2NE1 leader CL is currently touring North America on her Hello Bitches tour, performing 2NE1 songs and her own solo material at a number of stops. The tour has drawn a lot of attention, mainly for the fact that CL is a fantastic performer and this was an opportunity for North American fans to see her in action. Right now, though, CL’s tour has been grabbing attention for a less positive reason: the re-emergence of the original version of Crush solo song, “MTBD.”
Not many seemed to notice when the album first came out, but when a live performance from 2NE1’s All or Nothing tour was uploaded to YouTube, the altered arrangement meant that fans were able to discern the sound of a boy appearing to recite verses from the Qur’an, the holy text of Islam. As we have covered on Seoulbeats when this issue was first brought up, there was no unanimous consensus on whether it was the Qur’an being recited.
However, many Muslim fans were not happy with CL, YG Entertainment, and track producer Teddy, due to the impression the use of that particular sound gave. It as perceived as yet another example of exotification and appropriation, as well as inappropriate mixing of religion with the lyrics about Karma, a Hindu concept. Many Muslim non-fans were unhappy as well, with the Korea Muslim Federation even filing an official complaint, demanding that the song be altered, as well as an apology from YGE.
While YGE gave no official statement on the matter, it did change that specific section in the “MTBD” instrumental in digital versions and in the live performance video, above. The original version can still be heard on the internet, preserved on YouTube in the form of original album audio videos, and now, as fancams from the Hello Bitches tour. Unlike the first video, the alleged recitation can be clearly heard at the 3:07 and 4:05 marks in the video below, accompanied by a folded-palm gesture from CL, usually associated with Hinduism.
I want to take a moment to address the gesture, because cultures shouldn’t be mixed like that out of ignorance. There are times when aspects of Hinduism and Islam are mixed in a piece of art with purpose — one example I personally recall was a dance about Allah performed in the Bharatanatyam style (which is related to Hinduism), to honour the performer’s education at an Islamic school. But in this instance, as with Oh My Girl, components of two different regions and religions are being lumped together into one big brown monolith to represent some exotic other. Middle Eastern influences are a big trend in Western music styles; but that doesn’t mean you should use it as an excuse to act like a fool, in the pursuit of some misplaced sense of ‘cool.’
There has also been mention of CL twerking during the sections in question; from the above video, it is clear that CL is not twerking during those parts, though I am not sure if she did at any of the other stops on her tour. There is a lot to criticise CL for in this matter, but twerking during what may or may not be a Qur’an verse is not one of them. I also take umbrage at the consistent mention of twerking, as though the dance has been used to degrade the Qur’an. Twerking in and of itself isn’t necessarily vulgar, it is mainly considered that way due to its African origins and the continued hypersexualisation and dehumanisation of black women. We must avoid parroting sentiments born of antiblackness when discussing a matter that should be critiqued.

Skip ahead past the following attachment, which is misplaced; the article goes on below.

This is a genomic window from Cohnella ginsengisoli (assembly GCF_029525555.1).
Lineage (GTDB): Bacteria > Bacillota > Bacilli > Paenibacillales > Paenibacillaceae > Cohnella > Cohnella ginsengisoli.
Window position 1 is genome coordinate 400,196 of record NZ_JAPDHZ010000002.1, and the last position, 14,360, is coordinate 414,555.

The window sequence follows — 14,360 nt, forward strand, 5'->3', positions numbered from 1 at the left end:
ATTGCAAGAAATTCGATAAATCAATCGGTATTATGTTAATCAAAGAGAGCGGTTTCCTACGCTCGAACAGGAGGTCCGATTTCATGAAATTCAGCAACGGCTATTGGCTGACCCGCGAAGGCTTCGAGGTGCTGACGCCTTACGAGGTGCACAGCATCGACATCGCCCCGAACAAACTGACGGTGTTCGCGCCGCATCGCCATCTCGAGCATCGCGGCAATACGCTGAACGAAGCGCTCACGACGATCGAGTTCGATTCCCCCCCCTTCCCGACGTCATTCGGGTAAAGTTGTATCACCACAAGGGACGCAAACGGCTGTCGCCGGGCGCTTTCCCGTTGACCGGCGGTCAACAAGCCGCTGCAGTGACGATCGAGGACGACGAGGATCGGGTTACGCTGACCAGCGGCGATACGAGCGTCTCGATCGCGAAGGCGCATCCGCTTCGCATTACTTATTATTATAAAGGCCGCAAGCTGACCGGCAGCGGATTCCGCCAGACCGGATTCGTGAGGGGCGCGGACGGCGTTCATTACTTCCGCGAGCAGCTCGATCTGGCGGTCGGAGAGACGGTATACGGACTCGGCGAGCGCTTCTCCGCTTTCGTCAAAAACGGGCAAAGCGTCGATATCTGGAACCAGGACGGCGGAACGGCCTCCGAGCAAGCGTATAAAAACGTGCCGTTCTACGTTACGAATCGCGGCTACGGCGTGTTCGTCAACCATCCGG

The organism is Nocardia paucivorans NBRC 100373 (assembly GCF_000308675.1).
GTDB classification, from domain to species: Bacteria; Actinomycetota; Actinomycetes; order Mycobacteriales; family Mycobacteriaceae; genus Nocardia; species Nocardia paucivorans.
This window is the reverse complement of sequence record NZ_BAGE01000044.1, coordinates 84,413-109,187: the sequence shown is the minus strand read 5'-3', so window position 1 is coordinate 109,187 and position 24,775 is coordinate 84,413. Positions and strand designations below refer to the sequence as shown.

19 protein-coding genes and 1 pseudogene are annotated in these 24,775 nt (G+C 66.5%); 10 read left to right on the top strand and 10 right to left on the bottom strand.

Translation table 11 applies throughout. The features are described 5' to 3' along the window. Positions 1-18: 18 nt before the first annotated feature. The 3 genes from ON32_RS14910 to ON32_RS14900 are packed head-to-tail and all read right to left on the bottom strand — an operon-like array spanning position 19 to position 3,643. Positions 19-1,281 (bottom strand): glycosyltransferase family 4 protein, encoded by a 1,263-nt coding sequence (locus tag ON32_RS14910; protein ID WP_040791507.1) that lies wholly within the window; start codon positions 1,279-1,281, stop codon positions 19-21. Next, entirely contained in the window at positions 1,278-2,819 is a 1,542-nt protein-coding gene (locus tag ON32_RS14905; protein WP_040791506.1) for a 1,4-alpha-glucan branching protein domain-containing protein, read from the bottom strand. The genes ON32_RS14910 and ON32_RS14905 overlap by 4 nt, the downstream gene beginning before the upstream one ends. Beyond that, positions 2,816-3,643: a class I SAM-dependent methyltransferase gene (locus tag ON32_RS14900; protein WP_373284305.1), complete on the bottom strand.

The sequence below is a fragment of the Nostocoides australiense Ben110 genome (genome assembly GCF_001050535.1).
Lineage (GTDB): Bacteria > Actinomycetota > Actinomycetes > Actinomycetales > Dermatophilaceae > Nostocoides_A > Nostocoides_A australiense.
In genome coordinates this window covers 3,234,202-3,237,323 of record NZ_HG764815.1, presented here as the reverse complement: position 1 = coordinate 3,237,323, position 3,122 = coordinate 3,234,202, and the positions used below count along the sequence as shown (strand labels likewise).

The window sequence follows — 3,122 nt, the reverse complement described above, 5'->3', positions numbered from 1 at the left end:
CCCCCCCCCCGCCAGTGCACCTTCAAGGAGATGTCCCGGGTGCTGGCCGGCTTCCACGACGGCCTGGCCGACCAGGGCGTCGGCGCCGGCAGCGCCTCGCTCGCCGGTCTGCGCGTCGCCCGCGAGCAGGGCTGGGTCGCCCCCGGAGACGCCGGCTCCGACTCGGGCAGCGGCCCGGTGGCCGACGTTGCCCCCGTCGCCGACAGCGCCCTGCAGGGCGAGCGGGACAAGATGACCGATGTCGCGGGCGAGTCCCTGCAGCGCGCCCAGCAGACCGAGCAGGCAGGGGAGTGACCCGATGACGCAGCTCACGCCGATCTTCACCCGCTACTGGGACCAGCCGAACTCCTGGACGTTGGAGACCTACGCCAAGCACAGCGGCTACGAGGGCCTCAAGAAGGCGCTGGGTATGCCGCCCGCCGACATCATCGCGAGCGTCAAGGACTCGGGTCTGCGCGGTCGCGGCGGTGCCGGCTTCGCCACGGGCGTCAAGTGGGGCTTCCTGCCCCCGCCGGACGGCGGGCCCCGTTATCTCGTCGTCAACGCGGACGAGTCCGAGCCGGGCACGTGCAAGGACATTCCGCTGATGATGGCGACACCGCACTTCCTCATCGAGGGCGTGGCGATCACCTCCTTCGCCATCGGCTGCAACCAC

— . (@kevinkevin991) November 5, 2016
As seen in the tweet above, fans have been discussing this reappearance of the contoroversial instrumental using the hashtag #cl_stop_using_our_quran, and even taken steps to notify CL’s tour management. CL herself has been receiving critical remarks on recent Instagram posts, including, sadly, threatening comments that no one condones.
Hopefully, the edited version of “MTBD” will be used for the tour’s remaining four shows, the first of which is in Dallas, tonight. However, the question remains as to why this was allowed to happen in the first place. YGE clearly knew there was an issue with the song, and took the step of changing it so that the official digital version no longer had the singing in question. So, why was it used on this tour? Was it simply an honest mistake? A miscommunication? A lapse of judgement? Did the team think that, unlike in South East Asian countries with large Muslim populations, there wouldn’t be as much uproar in North America, and that therefore it would be OK to use the original track? Or, as the more cynical of us have been thinking, is this a ploy to grap attention? I truly hope that last possibility is not the case — or the third one, for that matter.
If this is a case of ignorance, it feels harder to accept the second time around. YGE has already been through this once, and despite their silence, the agency’s actions show that there was an understanding of some capacity of the issue at hand, as well as knowledge on what exactly to amend to appease critics. And this did not happen recently; 2014 was before CL started making her push in the US, and well before the Hello Bitches tour was announced. As such, wouldn’t the newer version of the track have been passed on to Scooter Braun and the rest of CL’s US management? What exactly went wrong for there to be a repeat of the same mistake?
It is not known for certain if the sound sampled in the original version of “MTBD” is from the Qur’an or not. However, Muslim groups did raise the issue and YG responded, by amending the song. That the company would now allow that effort to fall by the wayside is what has fans so concerned and critical, not to mention exasperated that this is becoming an issue once again. Hopefully, this is the last time.
UPDATE: Footage from CL’s concert in Dallas shows that the edited version of “MTBD” was used. During this part, CL stood silently, while the crowd sang.
UPDATE 2: CL has now apologised for the incident:
— CL (@chaelinCL) November 7, 2016